reef sharks Triaenodon obesus
for a feed.
Meri exploring the Great Barrier Reef, finds
a huge yellow soft coral tree.
Obviously the sharks had done this
before; without hesitation they rushed in, tearing into
fish carcasses that had only just been tied to the coral
head. Among the frenzied pack were white-tips and grey-whalers;
the silver-tips hovered in middle distance. They were everywhere
and impossible to count.
Silvertip shark Carcharhinus albimarginatus
As I moved in for a tighter shot Meri
stood by with my second camera but the sharks were oblivious
and continued as if we were invisible. Behind us was a huge
semi-circular wall dotted with twenty fascinated divers
hanging on grimly. We were diving a wellknown shark feeding
station on Osprey Reef's fabulous North Horn-' and this
was just one of many exciting dives experienced during ten
day charter out of Cairns with the Elizabeth E 11.
Our trip deliberately coincided with
the 200th Anniversary of the sinking of the Pandora and
after the Coral Sea took us to the far northern section
of the Great Barrier Reef and to places that have seen very
few divers. It was an adventure of a lifetime, bringing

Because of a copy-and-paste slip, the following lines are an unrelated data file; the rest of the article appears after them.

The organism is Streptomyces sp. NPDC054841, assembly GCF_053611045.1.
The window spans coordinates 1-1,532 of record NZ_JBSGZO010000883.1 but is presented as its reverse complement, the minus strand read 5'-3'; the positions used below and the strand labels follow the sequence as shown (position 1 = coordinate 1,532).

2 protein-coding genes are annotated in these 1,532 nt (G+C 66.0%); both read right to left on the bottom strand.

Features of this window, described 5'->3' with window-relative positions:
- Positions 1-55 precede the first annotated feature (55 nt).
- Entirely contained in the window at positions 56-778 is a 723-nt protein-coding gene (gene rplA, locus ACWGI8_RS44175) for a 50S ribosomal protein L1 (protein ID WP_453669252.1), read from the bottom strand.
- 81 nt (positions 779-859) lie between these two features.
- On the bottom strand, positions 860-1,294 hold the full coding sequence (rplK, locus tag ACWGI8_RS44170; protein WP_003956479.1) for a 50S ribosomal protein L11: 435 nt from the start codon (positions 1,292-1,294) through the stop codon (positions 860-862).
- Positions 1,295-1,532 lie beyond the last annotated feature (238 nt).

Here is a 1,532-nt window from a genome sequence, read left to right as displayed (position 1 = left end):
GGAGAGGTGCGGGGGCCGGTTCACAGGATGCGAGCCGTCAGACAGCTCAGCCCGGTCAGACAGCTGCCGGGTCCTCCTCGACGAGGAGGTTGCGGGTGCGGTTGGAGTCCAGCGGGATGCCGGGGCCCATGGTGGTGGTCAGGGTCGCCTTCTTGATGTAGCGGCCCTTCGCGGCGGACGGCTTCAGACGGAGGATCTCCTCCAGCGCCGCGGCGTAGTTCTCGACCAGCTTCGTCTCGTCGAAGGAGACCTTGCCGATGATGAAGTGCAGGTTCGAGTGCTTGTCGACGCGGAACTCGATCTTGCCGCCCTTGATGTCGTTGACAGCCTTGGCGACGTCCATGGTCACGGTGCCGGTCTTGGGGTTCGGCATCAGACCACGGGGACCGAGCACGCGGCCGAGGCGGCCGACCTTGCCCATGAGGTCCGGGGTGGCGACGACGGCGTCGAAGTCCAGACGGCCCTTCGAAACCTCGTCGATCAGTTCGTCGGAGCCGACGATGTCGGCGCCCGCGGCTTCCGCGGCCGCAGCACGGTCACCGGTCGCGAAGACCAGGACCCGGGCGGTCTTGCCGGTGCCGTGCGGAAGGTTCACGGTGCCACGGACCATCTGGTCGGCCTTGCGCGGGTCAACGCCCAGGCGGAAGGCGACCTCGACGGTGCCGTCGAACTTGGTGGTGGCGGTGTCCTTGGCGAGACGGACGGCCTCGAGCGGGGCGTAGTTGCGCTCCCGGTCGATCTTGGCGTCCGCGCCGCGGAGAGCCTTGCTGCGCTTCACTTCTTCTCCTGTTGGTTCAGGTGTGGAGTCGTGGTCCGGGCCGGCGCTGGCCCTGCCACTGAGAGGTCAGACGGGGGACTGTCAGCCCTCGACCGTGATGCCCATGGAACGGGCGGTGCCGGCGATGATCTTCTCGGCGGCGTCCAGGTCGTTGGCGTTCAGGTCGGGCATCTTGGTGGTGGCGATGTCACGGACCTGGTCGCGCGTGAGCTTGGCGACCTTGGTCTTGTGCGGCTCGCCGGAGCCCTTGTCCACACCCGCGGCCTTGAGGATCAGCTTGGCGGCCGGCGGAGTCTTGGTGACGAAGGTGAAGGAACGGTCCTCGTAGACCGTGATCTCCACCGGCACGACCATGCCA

divers from as far afield as Sydney, Brisbane and Mackay.
Peter Gesner, a Curatorial Officer
in the Queensland Museum's Maritime Archaeology Section,
was on board. He had not only participated in all the Museum
expeditions to the Pandora but had also logged the most
individual dive time on site. Peter's task on the Elizabeth
E II was to introduce us to the finer points of maritime
history, guide us during dives on the Pandora site and act
as "police officer" as it is an Historic Shipwreck
and fully protected by the Commonwealth Historic Shipwrecks
When we-arrived at Bougainville Reef
for the first leg, sea conditions were excellent, although
the sky was very overcast. This continued over the next
three days, allowing us to thoroughly explore the north
and north-west perimeters of both Bougainville and Osprey.
We were almost 100 nautical miles from the nearest Queensland
coast and living up to its reputation, the Coral Sea was
Vortex of schooling Big-eye trevally beneath
ocean surface (top).
Dogtooth tuna Gymnosarda unicolor
Both places offered incredible diving
with sheer drop-offs plunging to unknown depths massive
coral heads and huge swim-through caverns. The fish life
was good, although not like we have seen on the Great Barrier
Reef region. Apart from the sharks, perhaps the most spectacular
of all fish was the oceanic coral trout, huge and plentiful.